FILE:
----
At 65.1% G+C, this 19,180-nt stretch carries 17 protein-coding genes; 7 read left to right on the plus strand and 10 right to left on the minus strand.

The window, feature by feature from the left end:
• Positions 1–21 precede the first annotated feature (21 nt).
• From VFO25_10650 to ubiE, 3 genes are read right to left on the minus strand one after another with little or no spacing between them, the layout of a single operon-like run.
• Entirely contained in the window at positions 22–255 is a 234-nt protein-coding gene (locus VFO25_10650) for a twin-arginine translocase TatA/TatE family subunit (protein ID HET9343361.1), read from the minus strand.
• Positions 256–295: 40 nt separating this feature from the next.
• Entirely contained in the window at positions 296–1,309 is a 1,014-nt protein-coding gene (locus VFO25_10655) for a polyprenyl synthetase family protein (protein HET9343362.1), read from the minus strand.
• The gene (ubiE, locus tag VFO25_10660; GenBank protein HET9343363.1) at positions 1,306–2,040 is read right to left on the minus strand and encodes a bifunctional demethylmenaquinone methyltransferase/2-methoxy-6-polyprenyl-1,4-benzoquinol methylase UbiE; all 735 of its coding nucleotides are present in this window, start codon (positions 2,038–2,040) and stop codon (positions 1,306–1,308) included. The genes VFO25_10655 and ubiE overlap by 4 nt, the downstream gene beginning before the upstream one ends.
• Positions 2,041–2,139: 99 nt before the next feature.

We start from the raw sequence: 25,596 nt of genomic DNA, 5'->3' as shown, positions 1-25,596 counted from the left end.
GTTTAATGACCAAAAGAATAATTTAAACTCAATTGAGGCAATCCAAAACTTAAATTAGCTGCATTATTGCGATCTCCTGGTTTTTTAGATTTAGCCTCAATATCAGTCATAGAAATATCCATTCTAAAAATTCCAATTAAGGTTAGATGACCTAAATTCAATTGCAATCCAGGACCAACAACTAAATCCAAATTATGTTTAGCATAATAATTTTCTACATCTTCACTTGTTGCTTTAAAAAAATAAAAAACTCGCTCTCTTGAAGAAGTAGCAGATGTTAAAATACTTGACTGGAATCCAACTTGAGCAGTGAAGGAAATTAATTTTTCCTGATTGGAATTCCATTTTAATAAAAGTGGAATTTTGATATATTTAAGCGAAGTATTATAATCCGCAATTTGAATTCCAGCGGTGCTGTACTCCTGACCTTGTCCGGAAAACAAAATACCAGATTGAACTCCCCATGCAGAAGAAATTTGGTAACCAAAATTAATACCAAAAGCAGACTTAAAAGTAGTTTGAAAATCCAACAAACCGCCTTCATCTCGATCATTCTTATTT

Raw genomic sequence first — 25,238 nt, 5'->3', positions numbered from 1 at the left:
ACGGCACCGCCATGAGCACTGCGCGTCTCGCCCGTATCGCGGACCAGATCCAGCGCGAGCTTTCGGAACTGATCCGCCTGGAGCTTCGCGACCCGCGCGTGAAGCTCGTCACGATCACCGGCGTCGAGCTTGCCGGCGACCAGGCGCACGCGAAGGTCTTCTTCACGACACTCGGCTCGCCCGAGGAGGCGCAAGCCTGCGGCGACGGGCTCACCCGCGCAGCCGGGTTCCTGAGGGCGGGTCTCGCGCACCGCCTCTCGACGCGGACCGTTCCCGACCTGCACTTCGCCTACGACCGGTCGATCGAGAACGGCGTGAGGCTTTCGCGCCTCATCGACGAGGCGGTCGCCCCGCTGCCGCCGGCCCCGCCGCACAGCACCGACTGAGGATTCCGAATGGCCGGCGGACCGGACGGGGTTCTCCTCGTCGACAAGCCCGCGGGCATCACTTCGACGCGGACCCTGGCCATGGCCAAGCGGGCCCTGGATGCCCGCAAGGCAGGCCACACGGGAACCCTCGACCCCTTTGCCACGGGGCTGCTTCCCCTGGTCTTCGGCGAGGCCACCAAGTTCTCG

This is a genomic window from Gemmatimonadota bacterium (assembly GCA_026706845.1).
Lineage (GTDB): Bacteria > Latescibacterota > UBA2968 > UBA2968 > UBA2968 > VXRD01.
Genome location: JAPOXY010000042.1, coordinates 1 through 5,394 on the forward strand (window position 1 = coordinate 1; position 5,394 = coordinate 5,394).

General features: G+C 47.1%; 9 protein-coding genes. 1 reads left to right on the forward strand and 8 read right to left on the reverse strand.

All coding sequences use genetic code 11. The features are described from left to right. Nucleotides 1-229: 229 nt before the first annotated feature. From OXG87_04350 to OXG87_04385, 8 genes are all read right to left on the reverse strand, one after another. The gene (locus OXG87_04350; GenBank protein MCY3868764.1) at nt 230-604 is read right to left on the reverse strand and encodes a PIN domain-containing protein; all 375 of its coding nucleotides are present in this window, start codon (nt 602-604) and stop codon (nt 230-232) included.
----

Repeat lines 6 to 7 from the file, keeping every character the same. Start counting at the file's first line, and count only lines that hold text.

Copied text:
• Positions 256–295: 40 nt separating this feature from the next.
• Entirely contained in the window at positions 296–1,309 is a 1,014-nt protein-coding gene (locus VFO25_10655) for a polyprenyl synthetase family protein (protein HET9343362.1), read from the minus strand.